Sunil Chhetri
“I got the free kick and I saw the opening,” Sunil Chhetri said after the match, “I told the referee I neither wanted the whistle nor did I want the wall. Photo: Twitter/Bengaluru FC

Was Chhetri's 'quick free kick' goal against Kerala Blasters fair? Debate hots up

Indian football team captain Sunil Chhetri is facing online fury after his quick free-kick that resulted in a goal during the Indian Super League (ISL) play-off in the game between Kerala Blasters and Bengaluru FC on Friday (March 3).

The controversial situation happened in the 97th minute when Bengaluru was awarded a free kick near the Blasters’ penalty box. Sunil Chhetri went for a quick one and caught the whole Blasters’ team off-guard. The Blasters’ players gathered around the match referee, John Crystal, who awarded the goal in favour of Bengaluru. All hell broke loose.

Also read: What does IFAB free kicks law say?

Kerala Blasters’ coach told his players to leave the field

A furious Ivan Vukomanovic, the head coach of Kerala Blasters, asked his players to come off the field. Fans of Kerala Blasters, one of the most vocal teams in ISL, immediately took to Twitter, Instagram, and Facebook, venting their rage. Rants and racial abuse were directed at Sunil Chhetri and the match referee.

As a close follower of football, this writer would like to shed some light and clarity regarding the controversy.

Rationale of taking a quick free kick explained by referee

Let us start with the Thierry Henry free-kick goal for Arsenal against Chelsea in 2004. The Chelsea shot-stopper Cech wasn’t ready, Chelsea was only setting up its wall, and Henry scored a cheeky goal.

Also read: Sunil Chhetri only after Ronaldo, goes past Messi to achieve this feat

The match referee, Graham Poll, explained it thus: “First, you have to deal with the principle of a free kick. If the attacking team are fouled, then it is they who hold the advantage. With a free kick around the penalty area, we always ask the players whether they want it quick or slow. This is their window of opportunity to surprise the defence. If they want it quick, then they have given up the right to re-take it, no matter if it hits a defender who’s three yards away. The same goes if they kick it over the bar. They only get one chance.”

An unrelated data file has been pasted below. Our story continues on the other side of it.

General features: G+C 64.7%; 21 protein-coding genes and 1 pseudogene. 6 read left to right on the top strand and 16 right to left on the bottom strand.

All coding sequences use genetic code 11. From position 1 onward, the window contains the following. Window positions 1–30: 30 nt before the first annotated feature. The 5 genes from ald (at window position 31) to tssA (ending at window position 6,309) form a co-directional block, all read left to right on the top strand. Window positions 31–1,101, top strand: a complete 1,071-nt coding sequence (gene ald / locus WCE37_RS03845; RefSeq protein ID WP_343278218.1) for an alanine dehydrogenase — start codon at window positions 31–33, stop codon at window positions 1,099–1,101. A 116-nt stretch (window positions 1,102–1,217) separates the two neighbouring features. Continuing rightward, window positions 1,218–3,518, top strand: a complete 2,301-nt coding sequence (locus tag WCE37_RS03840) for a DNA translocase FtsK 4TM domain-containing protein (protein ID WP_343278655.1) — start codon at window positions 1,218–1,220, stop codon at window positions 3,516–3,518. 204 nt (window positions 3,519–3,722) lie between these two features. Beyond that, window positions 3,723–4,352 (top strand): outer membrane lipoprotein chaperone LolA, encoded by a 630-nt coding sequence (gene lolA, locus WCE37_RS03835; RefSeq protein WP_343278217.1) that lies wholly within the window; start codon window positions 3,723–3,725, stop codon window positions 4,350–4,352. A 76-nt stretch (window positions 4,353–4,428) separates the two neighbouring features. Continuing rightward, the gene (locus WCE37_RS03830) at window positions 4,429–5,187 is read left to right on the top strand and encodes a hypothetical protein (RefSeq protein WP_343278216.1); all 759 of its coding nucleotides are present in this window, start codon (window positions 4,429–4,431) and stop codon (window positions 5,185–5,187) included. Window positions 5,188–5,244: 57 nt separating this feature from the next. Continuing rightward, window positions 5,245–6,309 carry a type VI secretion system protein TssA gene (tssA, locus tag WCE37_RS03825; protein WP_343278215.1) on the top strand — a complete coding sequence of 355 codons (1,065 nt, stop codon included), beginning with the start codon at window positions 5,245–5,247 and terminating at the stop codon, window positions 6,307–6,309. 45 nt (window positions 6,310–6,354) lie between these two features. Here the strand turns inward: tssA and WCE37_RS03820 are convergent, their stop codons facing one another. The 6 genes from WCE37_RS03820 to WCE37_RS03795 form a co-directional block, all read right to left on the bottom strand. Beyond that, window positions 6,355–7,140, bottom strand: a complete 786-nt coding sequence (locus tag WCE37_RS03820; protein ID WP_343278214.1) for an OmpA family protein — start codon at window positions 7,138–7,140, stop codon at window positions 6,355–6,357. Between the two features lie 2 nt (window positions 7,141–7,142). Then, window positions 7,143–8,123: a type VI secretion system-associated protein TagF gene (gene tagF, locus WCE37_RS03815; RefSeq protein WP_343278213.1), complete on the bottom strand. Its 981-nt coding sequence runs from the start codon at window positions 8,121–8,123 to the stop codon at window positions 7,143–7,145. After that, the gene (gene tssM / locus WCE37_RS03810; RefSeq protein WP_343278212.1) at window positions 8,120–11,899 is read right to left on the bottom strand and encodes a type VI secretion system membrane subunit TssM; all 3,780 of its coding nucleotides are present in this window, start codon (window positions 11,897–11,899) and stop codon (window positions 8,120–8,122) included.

“The flip side is if they want it slow, they can’t then take it while I count out the ten yards for the wall. They must wait for my whistle. There is nothing in the laws of the game that say we have to indicate for the free kick to be taken. It’s just like when someone wants to take a free kick anywhere else on the field. As long as the ball is stationary and in the right place, then the attacking team can take it as quickly as they like.”

Chhetri’s explanation

Now that’s clear, let’s move on to what Chhetri had to say.

“I got the free-kick and I saw the opening,” Sunil Chhetri said after the match, “I told the referee I neither wanted the whistle nor did I want the wall. He asked me again and I repeated myself. I think Luna was blocking the chance and I think he knew it and yeah, it was one of the days it just goes in.”

Also read: Chhetri, Roy Krishna on target as 10-man BFC down Jamshedpur 2-1

One cannot blame either Sunil or the referee here.

In the English Premier League, for instance, you always see two or three players who step in immediately to block a quick free kick. Again, if the kick is taken while the referee is setting up a wall, or using his vanishing spray, it doesn’t count as a goal. There’s no question of morality or fair play here. It’s all there in the rules, it’s all fair and square as long as you’re playing by the rules.

Yes, the quality of refereeing in ISL might be sub-par, but, in this particular incident, there’s nothing the referee could’ve done.

Keep fighting till the final whistle

Another thing we need to take note of is that there were at least 20 more minutes to be played. Football, being a low-scoring game, can change the course within a few seconds. Manchester United literally won the UCL of 1999 in three minutes. You don’t give up until full-time. There’s still a fight left in you, and you should keep fighting till the final whistle.

There’s that Bruno Fernandes goal against Manchester City in January 2023 where Marcus Rashford was offside. Akanji, who was marking Rashford, assumed that he would be flagged offside, didn’t sprint much, and then Bruno came in and scored the goal. You simply can’t assume something and get aggravated when it doesn’t come your way. There’s a reason why the referee’s assistant raises the offside flag after the move is completed. There’s a reason why players continue to play even when there’s a shout of foul/handball/offside.

And finally, for those who are advocating “fair play” and sportsmanship, you cannot expect a lion not to eat you just because you won’t eat him. If you fail to prepare, be prepared to fail.

(Harikrishnan B is a Mumbai-based football writer and an ardent Manchester United fan)

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